Aquaponic Gardening

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OK, here's my annoying situation.  My building has recently acquired bed bugs - gross, I wish I could just feed them to my damn fish - but here's the real problem.  The treatment is literally to "cook" the apartment at 130F for a few hours.  This will obviously kill my fish, plants & my lovely bacteria colony I have lovingly grown for almost a year and a half.  

I happen to have an extra 55 gallon tank to transfer the system into and put in my friends house for a bit.  All my filters are detachable and moveable (a lot of glass vases full of lava rocks and healthy plants) 

I'm planning on keeping them full of water for the move and transporting the fish in bags/buckets of the fish tank water.  

Any suggestions for things I'm not thinking of to make sure and keep my bacteria colony as alive as possible during the move? I also have a pocket tower growing a 17ish foot tomato vine (I have to cut it down, I'm think I might cry) that harbors a ton of earthworms and I'm assuming bacteria.  Will the bacteria survive without running water (tower full of hydroton) and the drop in temp for a couple hours till I can get the pumps running again?

Any advice would be greatly appreciated.

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Just make sure the media is good and wet before you shut it off and you should be fine for several hours with just moist media.

How extreme a drop in temp are you talking about?  If it's gonna be like loading it into an air plane cargo container for 6 hours for a flight, you will see spikes if your system is heavily dependent on that media for filtration but if you are talking taking it out of a 75 F apartment for a ride across town in a pickup truck before getting hooked back up, I wouldn't worry too much.

 

The disruption of moving the fish is going to mean you won't be feeding them much anyway and you will probably ramp the feed back up slowly when you get all set back up at home so provided your fish survive the stress of transport twice in a short period you should be good as far as keeping the filters alive.  Aeration for transport containers is something I strongly recommend unless you are bagging the fish with oxygen.  Also, adjusting the fish to the changes in temperatures properly will be important to them too before you dump them into their new temporary home and then again when you move them back.  Battery powered aerators are not terribly costly.

 

Sorry to hear about the need to cut the tomato plant but you may find this could actually be a good chance to check for root clogging since a big tomato plant can definitely clog a pocket tower.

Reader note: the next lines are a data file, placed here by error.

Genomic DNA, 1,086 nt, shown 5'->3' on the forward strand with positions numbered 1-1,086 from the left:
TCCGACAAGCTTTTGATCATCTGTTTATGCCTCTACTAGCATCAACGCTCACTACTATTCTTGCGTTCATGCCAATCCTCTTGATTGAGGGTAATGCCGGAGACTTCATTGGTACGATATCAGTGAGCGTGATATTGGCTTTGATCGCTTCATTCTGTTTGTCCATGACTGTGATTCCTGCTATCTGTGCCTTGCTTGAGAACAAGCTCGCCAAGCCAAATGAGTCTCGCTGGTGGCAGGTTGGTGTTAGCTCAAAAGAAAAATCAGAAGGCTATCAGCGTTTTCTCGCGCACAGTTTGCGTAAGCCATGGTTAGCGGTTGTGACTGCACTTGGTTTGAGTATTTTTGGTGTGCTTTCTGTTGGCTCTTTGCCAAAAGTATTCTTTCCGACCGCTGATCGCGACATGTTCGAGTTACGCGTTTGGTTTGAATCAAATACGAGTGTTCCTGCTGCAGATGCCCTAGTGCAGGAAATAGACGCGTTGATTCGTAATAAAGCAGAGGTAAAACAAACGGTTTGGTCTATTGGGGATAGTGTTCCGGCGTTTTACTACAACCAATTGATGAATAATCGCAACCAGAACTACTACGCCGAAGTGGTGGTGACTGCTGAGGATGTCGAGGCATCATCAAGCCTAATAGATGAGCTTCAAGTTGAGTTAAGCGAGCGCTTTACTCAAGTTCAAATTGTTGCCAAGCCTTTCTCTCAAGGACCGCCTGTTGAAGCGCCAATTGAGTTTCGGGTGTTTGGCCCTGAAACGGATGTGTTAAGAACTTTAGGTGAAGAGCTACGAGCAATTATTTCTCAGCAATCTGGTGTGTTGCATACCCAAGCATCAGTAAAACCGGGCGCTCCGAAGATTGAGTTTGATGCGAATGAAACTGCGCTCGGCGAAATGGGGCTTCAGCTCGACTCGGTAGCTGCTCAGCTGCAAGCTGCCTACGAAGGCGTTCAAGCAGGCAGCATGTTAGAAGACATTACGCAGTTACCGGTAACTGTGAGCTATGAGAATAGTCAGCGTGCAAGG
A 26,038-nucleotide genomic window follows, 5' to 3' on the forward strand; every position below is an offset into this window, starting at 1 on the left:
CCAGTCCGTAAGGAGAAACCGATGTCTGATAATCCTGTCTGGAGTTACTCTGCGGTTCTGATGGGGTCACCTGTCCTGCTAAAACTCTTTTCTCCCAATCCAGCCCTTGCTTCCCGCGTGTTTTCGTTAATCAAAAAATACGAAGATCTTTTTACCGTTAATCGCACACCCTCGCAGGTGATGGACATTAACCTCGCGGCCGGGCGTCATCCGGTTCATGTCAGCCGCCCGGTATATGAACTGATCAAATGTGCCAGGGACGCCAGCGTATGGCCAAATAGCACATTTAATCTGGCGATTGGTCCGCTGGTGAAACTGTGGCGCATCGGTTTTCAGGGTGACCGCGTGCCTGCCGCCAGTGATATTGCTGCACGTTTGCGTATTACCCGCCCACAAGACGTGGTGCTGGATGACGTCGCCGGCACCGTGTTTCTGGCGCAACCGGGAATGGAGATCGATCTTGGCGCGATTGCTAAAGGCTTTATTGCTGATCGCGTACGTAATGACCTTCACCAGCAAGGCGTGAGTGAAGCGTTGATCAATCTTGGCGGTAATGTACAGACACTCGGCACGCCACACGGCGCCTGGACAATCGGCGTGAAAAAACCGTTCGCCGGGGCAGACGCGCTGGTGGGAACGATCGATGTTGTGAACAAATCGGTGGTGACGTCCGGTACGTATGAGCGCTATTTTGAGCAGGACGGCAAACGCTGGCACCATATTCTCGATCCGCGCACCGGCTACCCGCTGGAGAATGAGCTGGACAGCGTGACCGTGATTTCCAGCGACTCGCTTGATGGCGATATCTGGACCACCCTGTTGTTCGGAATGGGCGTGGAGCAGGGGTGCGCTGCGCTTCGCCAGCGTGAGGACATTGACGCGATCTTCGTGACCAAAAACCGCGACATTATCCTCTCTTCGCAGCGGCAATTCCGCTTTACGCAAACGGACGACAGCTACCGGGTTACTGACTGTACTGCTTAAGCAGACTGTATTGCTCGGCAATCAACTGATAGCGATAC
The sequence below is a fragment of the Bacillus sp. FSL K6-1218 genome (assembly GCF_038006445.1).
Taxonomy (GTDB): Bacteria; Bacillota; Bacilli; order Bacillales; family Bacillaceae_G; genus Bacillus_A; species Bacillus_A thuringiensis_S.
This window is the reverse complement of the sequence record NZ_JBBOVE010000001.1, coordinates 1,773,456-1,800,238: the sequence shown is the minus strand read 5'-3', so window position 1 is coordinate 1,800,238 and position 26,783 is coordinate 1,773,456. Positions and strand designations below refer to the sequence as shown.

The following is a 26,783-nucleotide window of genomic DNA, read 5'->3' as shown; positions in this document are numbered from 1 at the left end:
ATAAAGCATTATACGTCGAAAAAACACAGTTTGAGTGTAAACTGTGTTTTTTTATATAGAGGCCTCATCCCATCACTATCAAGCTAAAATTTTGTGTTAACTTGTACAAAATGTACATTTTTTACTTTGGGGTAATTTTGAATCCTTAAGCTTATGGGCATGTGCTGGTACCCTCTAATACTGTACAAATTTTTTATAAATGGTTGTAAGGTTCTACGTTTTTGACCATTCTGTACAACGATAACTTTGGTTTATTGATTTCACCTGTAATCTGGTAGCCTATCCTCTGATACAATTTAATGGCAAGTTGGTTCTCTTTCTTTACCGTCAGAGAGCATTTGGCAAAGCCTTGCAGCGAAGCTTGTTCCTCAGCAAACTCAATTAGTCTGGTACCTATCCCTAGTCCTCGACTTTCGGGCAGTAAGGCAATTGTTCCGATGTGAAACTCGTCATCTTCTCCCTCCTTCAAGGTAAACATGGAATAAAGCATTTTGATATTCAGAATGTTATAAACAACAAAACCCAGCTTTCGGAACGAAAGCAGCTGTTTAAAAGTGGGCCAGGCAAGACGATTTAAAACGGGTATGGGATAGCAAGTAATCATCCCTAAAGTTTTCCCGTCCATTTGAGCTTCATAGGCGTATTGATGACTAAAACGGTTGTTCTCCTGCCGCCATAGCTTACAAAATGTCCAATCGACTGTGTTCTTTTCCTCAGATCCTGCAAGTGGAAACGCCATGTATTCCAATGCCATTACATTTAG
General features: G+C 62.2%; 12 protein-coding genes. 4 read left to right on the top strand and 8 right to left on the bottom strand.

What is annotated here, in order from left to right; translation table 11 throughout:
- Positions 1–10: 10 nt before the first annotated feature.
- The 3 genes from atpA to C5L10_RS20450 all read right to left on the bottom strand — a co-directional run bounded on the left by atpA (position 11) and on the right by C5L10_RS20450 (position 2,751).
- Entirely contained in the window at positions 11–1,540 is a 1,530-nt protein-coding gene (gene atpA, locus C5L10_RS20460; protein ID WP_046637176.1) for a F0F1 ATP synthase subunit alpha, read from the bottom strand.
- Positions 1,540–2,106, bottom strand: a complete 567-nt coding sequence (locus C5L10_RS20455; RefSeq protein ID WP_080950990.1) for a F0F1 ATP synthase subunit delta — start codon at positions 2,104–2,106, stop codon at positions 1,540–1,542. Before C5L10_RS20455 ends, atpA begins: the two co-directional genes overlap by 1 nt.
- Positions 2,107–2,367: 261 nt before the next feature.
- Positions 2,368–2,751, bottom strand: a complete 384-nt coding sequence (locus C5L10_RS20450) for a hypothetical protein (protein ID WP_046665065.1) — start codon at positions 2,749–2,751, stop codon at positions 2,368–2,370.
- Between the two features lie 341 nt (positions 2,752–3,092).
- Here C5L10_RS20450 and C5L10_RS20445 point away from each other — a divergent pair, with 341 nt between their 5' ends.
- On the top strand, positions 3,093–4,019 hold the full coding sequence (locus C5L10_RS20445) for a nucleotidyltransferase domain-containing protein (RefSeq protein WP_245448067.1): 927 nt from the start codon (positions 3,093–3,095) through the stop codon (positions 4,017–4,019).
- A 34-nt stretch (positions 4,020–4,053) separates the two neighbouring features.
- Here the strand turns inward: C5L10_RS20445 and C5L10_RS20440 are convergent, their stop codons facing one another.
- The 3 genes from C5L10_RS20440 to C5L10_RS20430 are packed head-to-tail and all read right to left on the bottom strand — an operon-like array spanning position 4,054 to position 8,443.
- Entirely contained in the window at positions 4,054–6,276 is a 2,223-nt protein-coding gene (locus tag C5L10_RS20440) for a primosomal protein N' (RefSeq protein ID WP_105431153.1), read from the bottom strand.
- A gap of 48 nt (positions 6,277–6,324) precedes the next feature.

Thanks TCLynx, not a long trip (20 minutes in the back of a truck)...but the PNW is the 60's right now and wasn't sure how fast the bacteria die when they get below that.  

Great idea for transporting the fish, I'll have to find an aerator that works on a battery. I am worried about the short transportation time, and may leave them at my friends place for about a month to allow them to calm down...though a second move may just stress them again...hopefully they all survive.

No need to check for root clogging in the tower, lol, it is highly clogged already...roots growing everywhere...but the plant is happy and healthy, so I'm sad to cut it down. I suppose that just means some food in the form of dead roots for the worms living in the tower though.

in the 60's might slow the bacteria down but I don't think a 45 minute ride is going to set you back much especially since as I said, you will probably not be feeding the fish for at least a day or so after the move.
Thanks for the advice, turns out I didn't have to move the tank - different method to kill the pests in my place...but I did have to cut down my gorgeous tomato vine :( Oh well, looking forward to my next year of growing...going to lose too much light soon in the NW to start again now.  The fall/winter will continue with houseplant based aquaponics.

sigh.

 

So how are they killing the bed bugs that is allowing you to not moving everything?

It was a very new & small infestation, so they decided on steam & spray treatments.  They said no over spray, it is very controlled, so not concerned about chemicals in tank. Also, the stand I have the tank on is hollow, so they could spray under it to get to the base board.  I did have to slide the tank forward on the table, which meant cutting the vine, but that was better than transferring, and possibly killing, the fish/system.

TCLynx said:

sigh.

 

So how are they killing the bed bugs that is allowing you to not moving everything?

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